Ana: If it is written by a foreign author, then I have to say that the market here is great. However, for Filipino authors, it seems to be picking up. I hope it is not only because I am surrounded by people who support Pinoy writers, but because Filipino readers have embraced this genre.
Why is it important to write and read Filipino crime fiction?
Irene: I think crime fic is not just for entertainment and pleasure. It has a lot to do with it, yes, I guess that’s why we all love books as much as we do. It can transport us to mysterious and thrilling worlds and situations. It gives us that excitement and rush of adrenaline we crave for sometimes. But it can also be used to inform people. As they say, iba na ang panahon ngayon. It can keep us informed and help us be wary of people.
Jee Ann: Because there are people who want to read Filipino crime fiction. It doesn’t usually have the spotlight in genre fiction, but people are actually interested in it.
Georgette: In the aspect of reading, I would advocate for Filipinos to read more from Filipino authors regardless of genre and language. I had been one of so many who only read works by foreign authors because I believed those were far superior than those written by local counterparts until I ventured into the Tagalog romance genre. There is so much Filipino authors can offer and I feel it is unfortunate that many of us are biased against Filipino work, more especially Filipino work in Philippine setting, least of all written in Tagalog, because of the mistaken belief that these are not quality work simply because gawang Pilipino, at Pilipinong hindi pa nananalo ng Palanca. Aminin. Ganiyan tayo mag-isip. In the aspect of writing, [writing crime fiction is] important because there is a market for it, both local and international.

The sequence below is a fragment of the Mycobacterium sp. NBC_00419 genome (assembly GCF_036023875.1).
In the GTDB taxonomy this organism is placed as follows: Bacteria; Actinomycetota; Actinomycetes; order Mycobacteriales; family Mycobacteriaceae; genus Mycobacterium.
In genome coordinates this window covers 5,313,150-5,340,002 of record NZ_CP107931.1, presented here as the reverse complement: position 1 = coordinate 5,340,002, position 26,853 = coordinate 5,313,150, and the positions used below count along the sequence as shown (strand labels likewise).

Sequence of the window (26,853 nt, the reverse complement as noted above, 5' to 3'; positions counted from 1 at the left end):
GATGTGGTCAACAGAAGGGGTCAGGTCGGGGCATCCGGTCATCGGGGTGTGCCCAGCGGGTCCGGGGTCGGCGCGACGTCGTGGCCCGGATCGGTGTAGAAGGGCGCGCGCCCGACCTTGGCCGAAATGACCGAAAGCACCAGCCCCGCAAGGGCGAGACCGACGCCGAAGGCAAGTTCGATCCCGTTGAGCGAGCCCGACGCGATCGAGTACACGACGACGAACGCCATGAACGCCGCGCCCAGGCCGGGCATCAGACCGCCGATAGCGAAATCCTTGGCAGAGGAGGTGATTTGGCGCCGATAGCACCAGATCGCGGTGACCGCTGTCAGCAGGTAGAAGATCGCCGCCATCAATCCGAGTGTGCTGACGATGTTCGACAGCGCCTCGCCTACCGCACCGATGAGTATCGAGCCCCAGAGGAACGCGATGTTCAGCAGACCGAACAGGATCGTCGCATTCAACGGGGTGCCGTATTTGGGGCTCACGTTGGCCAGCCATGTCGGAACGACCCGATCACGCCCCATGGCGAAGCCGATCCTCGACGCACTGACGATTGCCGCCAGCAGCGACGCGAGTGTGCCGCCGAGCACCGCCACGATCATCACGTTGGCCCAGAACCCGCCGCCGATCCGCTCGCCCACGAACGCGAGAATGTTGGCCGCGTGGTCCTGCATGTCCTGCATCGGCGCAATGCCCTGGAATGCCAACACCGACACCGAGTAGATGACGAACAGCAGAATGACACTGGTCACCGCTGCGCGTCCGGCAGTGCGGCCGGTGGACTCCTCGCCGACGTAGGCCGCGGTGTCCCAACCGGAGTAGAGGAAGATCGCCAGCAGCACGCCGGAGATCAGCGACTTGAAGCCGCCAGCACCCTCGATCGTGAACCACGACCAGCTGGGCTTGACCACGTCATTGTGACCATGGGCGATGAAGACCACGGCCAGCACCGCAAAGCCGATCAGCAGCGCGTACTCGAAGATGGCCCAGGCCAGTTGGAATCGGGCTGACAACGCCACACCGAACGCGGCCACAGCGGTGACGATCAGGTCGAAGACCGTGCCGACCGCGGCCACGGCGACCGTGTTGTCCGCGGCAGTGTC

Ana: You watch The Mentalist, CSI and other foreign police procedural shows wherein they tell you that the first 48 hours is crucial. I talked to a retired police officer and he said that it take[s] months to get the DNA results. Reading Filipino crime fiction gives us a perspective of how different the police here works. We already know there is something wrong with the system, but what are we doing about it? News and media outlets give us a glance, but there is much more to it than being getting caught and being sentenced to prison.
And lastly, just to bring it back to the bundle title, what are your biggest fears in life?
Irene: My biggest fears in life are not for myself, but for those closest to me—my family. There’s something about an imminent threat to the safety of your loved ones that can make you do just about anything to protect them. I started watching Criminal Minds a long time ago and had to stop. The situations just hit too close to home and it would drive me crazy thinking of what-ifs.